Motivation Vs. Habit

A few phrases I hear all too often:

  1. “I wish I had your motivation”
  2. “ Where do you get your motivation?”
  3. “How can I become more motivated to get healthy?”
  4. “How can I become more motivated to build muscles?”

The answer to any of these questions has nothing to do with motivation, it is about building habit. It is about doing the things you need to do, even on the days you don’t want to do it.

Motivation is defined as “the desire or willingness of someone to do something” (Oxford Languages and Google – English | Oxford Languages, 2022). Habit is defined as “a settled or regular tendency or practice, especially one that is hard to give up” (Oxford Languages and Google – English | Oxford Languages, 2022b).

I want you to take a minute and think about those two definitions. Now how many people do you think just have a natural desire to eat clean and workout everyday? Like seriously. Not many! Motivation comes from building habits that revolve around your goals. You want to achieve a goal, so you develop habits that will support you in getting there. Goals are what motivate us. Motivation is great, but sometimes it’s not what is going to get the job done.

Now there is a whole bunch of different information out there regarding how long it takes to build a habit. I have read everything from 21 days to 66 days to 50 repetitions, to 254 days. I think it is probably somewhat dependent on the person. No two of us are alike, and just like how our bodies adapt to diets, stress, exercise, etc. differently, we most likely also all learn somewhat differently and build habits at different rates.

Just like anyone else, I have days I don’t want to workout, or eat clean, or do much of anything but relax. But the difference between me and someone who is just starting on their health and fitness goals, is that I have already built a habit out of working out, eating healthy and getting a good nights rest. So most of the time, even on the days I just am worn out from a stressful day at work, or a crappy night’s sleep, I can muster up the courage to get in a workout.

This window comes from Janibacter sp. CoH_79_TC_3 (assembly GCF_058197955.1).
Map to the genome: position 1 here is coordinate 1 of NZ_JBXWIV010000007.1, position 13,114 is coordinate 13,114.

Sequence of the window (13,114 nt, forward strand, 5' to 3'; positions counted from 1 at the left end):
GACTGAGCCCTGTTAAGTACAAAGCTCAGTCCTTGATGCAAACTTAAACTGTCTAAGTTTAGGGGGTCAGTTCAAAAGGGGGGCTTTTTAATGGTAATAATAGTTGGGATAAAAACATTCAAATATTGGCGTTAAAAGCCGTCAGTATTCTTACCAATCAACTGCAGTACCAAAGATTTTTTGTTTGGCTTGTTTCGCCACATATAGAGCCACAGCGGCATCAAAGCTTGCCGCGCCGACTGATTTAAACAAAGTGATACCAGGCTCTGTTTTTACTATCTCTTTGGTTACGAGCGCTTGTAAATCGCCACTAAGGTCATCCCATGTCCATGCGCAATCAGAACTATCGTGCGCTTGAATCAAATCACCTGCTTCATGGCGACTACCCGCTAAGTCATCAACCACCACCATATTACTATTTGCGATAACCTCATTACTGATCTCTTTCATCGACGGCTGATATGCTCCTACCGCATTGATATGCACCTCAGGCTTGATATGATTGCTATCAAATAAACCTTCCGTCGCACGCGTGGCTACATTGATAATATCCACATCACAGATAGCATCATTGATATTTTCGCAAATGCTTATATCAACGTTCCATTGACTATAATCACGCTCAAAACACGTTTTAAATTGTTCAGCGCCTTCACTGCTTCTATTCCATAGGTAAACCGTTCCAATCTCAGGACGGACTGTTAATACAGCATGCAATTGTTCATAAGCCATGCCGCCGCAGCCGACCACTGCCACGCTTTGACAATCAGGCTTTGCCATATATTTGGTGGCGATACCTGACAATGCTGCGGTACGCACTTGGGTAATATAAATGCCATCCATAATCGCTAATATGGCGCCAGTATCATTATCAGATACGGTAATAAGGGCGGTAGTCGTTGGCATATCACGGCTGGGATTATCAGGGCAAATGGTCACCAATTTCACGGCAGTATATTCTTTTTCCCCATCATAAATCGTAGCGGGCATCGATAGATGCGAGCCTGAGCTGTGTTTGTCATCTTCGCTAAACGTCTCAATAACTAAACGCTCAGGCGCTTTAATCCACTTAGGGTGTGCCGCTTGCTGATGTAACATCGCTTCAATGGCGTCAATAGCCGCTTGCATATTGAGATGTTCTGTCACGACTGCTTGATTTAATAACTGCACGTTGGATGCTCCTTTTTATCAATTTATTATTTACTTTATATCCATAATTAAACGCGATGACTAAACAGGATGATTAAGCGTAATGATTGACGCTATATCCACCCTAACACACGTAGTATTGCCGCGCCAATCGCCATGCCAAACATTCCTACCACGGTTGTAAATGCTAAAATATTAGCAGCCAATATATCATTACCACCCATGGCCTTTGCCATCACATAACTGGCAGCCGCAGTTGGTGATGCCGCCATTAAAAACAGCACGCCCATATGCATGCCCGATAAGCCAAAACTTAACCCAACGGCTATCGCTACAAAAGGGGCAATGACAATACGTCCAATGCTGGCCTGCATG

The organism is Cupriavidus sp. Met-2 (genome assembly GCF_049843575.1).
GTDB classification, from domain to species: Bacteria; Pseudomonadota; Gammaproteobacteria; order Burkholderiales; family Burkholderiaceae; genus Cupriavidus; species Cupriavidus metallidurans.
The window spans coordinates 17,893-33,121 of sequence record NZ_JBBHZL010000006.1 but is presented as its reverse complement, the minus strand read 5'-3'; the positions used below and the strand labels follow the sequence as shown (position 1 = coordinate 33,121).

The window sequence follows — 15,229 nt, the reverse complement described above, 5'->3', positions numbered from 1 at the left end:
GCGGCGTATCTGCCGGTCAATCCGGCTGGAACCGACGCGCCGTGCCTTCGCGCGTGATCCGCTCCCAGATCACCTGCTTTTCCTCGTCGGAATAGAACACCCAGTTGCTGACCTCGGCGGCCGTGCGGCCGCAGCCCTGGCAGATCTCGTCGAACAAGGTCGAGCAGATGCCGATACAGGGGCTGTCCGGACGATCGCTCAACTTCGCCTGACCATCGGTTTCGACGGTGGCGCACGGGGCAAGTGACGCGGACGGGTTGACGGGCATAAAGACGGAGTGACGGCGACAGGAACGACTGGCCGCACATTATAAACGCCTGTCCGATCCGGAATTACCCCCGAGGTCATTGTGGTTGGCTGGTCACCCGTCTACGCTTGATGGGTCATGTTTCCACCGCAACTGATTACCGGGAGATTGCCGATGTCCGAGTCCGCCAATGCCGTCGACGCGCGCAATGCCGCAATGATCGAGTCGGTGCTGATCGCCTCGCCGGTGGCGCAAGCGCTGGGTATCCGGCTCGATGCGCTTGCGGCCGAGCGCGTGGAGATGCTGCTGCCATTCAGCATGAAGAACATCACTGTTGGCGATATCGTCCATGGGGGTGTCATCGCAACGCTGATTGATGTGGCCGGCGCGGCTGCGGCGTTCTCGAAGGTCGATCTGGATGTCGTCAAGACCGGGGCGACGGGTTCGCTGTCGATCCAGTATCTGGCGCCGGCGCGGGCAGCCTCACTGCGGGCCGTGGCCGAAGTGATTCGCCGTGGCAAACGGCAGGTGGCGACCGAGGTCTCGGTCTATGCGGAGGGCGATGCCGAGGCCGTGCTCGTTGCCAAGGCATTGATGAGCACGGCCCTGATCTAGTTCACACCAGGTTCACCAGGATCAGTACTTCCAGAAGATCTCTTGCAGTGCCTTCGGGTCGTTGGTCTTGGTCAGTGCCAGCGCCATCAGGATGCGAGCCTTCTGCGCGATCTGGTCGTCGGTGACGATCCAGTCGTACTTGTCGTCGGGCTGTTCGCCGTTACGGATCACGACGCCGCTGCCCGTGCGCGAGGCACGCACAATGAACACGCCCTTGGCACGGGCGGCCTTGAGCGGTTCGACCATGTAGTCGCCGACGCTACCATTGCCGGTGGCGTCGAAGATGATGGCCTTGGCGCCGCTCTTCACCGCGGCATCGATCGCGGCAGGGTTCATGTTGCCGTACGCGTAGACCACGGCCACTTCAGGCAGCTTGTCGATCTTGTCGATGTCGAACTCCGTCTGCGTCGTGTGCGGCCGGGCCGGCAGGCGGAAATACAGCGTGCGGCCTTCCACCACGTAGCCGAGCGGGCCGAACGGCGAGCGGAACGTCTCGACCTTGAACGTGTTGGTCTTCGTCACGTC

I still fall off track sometimes. Just like any human, I have set backs. But because I have already built a habit of living a healthier lifestyle, it is usually easier for me to jump back into the swing of things if I fall off track for a few days.

So if you find yourself asking questions similar to the ones I listed above, my advice to you is to stop focusing on the motivation, and start focusing on the goal, and making a habit out of eating healthier, or exercising more, or going to bed on time, or drinking more water, etc.

It doesn’t just have to be health and fitness related. This also goes for developing new skills, or achieving a goal to advance in a career, or have better communication skills, make more friends, etc.

A perfect example:

Now bare with me for a second on this because I am going to bounce around a bit, but it will all make sense in the end…

I hate stretching. I haven’t stretched really in probably 7 or 8 years…. SEVEN OR EIGHT YEARS PEOPLE!!! That’s ridiculous. Lol. Stretching is so important and so good for our bodies! But I just never liked setting aside the time honestly. And the worst part is I sit at a desk for 7-9 hours a day, which can cause all kinds of aches and pains and slouching and leaning to one side, etc.

Recently, a friend of mine decided he was going to start drawing. And every day he draws a picture. And everyday he sends me a picture of the picture he drew, and the image he is using as a reference for his artwork. And everyday he is getting a little better at it! Well this “habit” that he is building, has motivated me to want to build some better habits of my own.

So I decided I was going to start stretching everyday. I set my goal at 30 days of consistent stretching every morning. 30 days, that’s it. Because I know, 30 days isn’t much. 30 days is enough though, that I know I will feel the results and want to continue to stretch. It is a realistic and attainable goal, that will allow me to work towards building a habit out of stretching regularly. When I hit the 30 days, I will set another goal of maybe another 30 days, or maybe 45. Maybe I will try some different stretches for the second 30 day goal.

Now where these tie together, is every day when he sends me a photo, he asks me how the stretching is going. Now we are holding each other accountable for our goals!!! This is an important and helpful tactic to help you build habits! ACCOUNTABILITY! So if you struggle to achieve your goals on your own, have an accountability partner! You don’t have to see them everyday, or even talk everyday. It can be daily, or every few days, or once a week; but don’t be afraid to talk to a friend and ask them to partner up with you on accountability.

So again… To recap…

  1. Don’t focus on motivation or lack thereof, focus on the goals and create steps to achieving those goals (that will become habits)
  2. Set small, attainable goals that will help you build habits to help you get to bigger goals. (Like my 30 days of stretching example)
  3. Make yourself a daily checklist for your habits/tasks that need to happen and follow through with them. Check them off or cross them off as you complete them each day.
  4. Get an accountability partner. Whether you have the same goals and are working together, or different goals and are just checking in with each other, get a friend to help you stay on track.


Oxford Languages and Google – English | Oxford Languages. (2022, August 12).

Oxford Languages and Google – English | Oxford Languages. (2022b, August 12).